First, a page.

Stop-Time' by Frank Conroy: An Overview

Topics: Police, Police officer, Constable Pages: 3 (913 words) Published: May 22, 2011
Corruption Revealed
In Frank Conroy’s memoir, Stop-Time, he encounters many situations throughout his childhood that allow him to mature and gain knowledge of the world he lives in. As Frank grows older, he understands fear, hatred, and unfairness. He first encounters corruption when a police officer approaches him and Jean on the streets of New York and accepts a bribe from Jean. As Frank watches the police officer casually leave after taking the bribe, he feels disillusionment towards the police officer. By passively observing the officer, rather than aggressively interfering in the situation, Frank matures. Frank’s encounter with the police officer allows him to comprehend that anyone, regardless their level of authority, is capable of setting their morals aside and cheating. Frank and Jean meet with an Italian who shows them how to bribe the cop in order to avoid a citation. In this scene the phrase “son of a bitch” is used ambiguously, since it is hard to tell who might of said this (133). By not specifying who said the phrase “son of a bitch,” it leads to the assumption that that either Frank or the Italian or both, are expressing their anger towards the police officer. Frank and the Italian feel resignation towards the police officer. The police officer abuses his power of authority; he possesses the power to control many of the fruit vendors by forcing them to pay a small fine. The police officer is playing a game with all the fruit vendors in which only he is victorious. The ambiguity of this phrase can also stand as a representation of all the fruit vendors, they all feel that they have lost to the cop’s game and end up giving him what he wants.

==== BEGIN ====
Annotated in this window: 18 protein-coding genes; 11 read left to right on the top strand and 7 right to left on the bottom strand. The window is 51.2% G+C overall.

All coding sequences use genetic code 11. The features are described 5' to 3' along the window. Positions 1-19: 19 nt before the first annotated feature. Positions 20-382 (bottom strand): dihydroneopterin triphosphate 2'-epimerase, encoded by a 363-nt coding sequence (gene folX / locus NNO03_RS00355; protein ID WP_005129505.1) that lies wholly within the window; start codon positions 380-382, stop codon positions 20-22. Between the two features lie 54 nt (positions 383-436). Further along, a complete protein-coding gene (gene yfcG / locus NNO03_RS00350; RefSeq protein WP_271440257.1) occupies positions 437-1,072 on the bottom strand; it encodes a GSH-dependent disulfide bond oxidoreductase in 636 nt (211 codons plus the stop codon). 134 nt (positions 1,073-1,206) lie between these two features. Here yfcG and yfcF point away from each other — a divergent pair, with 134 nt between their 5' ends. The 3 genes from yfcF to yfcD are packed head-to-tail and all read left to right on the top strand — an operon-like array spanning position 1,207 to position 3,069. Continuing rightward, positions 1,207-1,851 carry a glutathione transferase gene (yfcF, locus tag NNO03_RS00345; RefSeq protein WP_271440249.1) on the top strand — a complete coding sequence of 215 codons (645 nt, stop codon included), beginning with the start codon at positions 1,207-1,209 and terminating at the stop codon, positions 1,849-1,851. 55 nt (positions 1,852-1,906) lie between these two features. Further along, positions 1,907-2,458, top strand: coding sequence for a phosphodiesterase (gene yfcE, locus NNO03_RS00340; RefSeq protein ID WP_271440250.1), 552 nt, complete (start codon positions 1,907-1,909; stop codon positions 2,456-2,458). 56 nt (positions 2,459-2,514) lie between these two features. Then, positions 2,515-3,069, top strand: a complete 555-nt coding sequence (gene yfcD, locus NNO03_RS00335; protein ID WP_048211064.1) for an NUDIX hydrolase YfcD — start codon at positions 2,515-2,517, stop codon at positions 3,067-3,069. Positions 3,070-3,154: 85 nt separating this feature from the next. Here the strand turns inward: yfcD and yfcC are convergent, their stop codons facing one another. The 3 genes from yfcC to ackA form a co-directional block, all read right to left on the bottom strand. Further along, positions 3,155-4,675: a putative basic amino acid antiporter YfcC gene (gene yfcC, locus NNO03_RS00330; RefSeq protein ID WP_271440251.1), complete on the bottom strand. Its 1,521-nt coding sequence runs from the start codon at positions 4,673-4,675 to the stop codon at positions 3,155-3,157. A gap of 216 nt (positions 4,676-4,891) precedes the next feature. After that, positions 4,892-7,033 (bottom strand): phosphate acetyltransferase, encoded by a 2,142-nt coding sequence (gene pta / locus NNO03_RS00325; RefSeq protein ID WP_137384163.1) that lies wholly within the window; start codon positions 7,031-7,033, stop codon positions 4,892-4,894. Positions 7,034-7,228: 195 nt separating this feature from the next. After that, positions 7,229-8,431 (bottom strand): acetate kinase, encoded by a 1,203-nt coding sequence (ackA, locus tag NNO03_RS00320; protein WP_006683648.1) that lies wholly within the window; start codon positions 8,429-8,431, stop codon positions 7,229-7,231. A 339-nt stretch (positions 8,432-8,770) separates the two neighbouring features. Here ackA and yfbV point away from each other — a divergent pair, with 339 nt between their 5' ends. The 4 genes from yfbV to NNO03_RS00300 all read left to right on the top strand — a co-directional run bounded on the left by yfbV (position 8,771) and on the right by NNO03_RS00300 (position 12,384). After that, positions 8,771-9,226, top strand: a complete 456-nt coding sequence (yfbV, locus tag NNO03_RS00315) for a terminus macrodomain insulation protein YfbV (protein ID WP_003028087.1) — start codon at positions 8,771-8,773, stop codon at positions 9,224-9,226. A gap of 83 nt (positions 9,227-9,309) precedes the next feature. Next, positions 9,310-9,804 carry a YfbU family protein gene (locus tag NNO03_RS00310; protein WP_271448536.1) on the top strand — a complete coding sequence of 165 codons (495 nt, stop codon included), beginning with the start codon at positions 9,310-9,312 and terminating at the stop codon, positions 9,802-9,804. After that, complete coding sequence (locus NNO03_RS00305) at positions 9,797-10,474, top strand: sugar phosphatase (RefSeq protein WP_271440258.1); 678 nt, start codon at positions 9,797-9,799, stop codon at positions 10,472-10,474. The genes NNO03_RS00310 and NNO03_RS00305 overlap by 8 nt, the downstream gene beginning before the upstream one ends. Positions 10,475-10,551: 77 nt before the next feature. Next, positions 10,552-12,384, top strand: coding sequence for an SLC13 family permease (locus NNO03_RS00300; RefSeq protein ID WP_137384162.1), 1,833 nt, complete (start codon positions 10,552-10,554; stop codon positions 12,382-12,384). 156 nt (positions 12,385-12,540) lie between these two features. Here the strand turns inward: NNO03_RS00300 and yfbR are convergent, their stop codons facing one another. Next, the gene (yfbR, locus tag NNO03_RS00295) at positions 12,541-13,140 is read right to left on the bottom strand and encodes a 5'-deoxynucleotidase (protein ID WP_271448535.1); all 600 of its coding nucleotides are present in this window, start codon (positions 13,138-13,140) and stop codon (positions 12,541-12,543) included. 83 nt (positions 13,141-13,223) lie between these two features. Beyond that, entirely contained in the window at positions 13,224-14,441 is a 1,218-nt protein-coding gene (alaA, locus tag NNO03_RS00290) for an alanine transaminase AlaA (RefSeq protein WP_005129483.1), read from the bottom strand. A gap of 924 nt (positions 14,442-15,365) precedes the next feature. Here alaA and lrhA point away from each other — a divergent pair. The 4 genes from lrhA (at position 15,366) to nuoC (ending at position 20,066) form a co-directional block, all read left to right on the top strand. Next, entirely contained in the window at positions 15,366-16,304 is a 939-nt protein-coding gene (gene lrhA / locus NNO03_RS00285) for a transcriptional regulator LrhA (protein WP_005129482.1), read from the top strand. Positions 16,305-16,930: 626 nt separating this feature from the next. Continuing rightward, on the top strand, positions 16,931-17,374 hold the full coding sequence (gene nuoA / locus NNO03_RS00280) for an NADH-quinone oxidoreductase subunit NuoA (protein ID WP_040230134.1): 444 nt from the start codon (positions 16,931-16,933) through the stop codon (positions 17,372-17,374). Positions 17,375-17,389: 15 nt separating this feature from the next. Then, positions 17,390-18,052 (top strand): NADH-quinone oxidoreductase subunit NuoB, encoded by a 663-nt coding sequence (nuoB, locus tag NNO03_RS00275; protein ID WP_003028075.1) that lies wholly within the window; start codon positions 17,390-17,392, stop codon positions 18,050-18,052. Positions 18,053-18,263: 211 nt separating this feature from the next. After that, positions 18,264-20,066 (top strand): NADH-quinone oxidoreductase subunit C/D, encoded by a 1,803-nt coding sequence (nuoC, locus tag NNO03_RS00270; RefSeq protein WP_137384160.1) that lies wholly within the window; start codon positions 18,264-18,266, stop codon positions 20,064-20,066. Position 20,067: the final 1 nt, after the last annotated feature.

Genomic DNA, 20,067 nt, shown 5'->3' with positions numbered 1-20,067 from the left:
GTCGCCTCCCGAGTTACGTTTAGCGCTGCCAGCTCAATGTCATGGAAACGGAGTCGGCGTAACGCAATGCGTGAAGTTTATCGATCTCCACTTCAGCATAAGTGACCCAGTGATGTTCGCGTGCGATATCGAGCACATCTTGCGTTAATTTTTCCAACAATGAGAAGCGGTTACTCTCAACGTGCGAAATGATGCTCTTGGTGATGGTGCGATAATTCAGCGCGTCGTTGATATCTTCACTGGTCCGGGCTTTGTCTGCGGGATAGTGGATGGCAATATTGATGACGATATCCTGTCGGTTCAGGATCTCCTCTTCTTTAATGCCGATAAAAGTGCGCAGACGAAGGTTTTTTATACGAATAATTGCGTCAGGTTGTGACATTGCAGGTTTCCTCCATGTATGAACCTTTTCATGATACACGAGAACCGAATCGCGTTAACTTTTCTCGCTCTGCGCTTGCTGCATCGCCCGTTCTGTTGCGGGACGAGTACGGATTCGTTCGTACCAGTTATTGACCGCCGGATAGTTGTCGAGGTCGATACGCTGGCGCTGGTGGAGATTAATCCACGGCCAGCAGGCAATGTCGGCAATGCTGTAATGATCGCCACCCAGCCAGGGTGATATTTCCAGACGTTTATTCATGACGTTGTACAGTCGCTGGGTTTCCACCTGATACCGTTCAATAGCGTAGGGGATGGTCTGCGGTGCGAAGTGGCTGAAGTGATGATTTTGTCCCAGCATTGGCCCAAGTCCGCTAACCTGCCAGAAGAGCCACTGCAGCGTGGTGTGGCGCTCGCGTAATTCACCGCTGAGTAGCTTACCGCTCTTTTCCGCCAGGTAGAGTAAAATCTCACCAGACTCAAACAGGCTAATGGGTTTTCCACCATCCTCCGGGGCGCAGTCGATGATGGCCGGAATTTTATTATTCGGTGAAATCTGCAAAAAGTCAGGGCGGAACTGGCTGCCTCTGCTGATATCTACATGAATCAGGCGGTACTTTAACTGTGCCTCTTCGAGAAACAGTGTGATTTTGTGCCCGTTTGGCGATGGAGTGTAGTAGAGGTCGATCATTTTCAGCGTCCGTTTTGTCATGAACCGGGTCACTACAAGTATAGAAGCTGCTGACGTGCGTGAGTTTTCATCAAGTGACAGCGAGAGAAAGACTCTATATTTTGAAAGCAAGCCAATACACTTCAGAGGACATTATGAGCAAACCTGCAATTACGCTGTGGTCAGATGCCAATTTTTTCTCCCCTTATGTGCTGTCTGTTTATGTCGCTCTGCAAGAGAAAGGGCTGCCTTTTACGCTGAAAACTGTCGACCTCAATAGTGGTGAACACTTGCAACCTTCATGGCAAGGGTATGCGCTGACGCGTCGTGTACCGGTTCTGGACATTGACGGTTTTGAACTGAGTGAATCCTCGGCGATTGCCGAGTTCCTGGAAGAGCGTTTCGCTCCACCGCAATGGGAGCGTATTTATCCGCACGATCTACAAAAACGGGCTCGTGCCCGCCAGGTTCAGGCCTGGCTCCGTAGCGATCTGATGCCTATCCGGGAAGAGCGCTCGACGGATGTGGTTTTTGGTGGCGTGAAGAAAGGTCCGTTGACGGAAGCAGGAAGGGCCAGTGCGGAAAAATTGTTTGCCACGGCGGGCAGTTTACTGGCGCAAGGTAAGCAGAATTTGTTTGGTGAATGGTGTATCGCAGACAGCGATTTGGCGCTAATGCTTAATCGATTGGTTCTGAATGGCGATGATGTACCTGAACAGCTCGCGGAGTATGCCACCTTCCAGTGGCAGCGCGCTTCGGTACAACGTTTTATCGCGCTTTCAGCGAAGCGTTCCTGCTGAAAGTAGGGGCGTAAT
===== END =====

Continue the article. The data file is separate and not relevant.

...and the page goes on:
As the police officer approaches Jean and Frank’s fruit stand, Jean orders Frank not to watch the cop. However Frank’s curiosity takes over and he ignores Jean and waits to see whether or not the cop accepts the bribe. Frank describes the cop’s actions and attitude as calm. The police officer was “slapping...

Cited: Conroy, Frank. pp. 132-133. Stop-time. New York: Penguin, 1977. Print.
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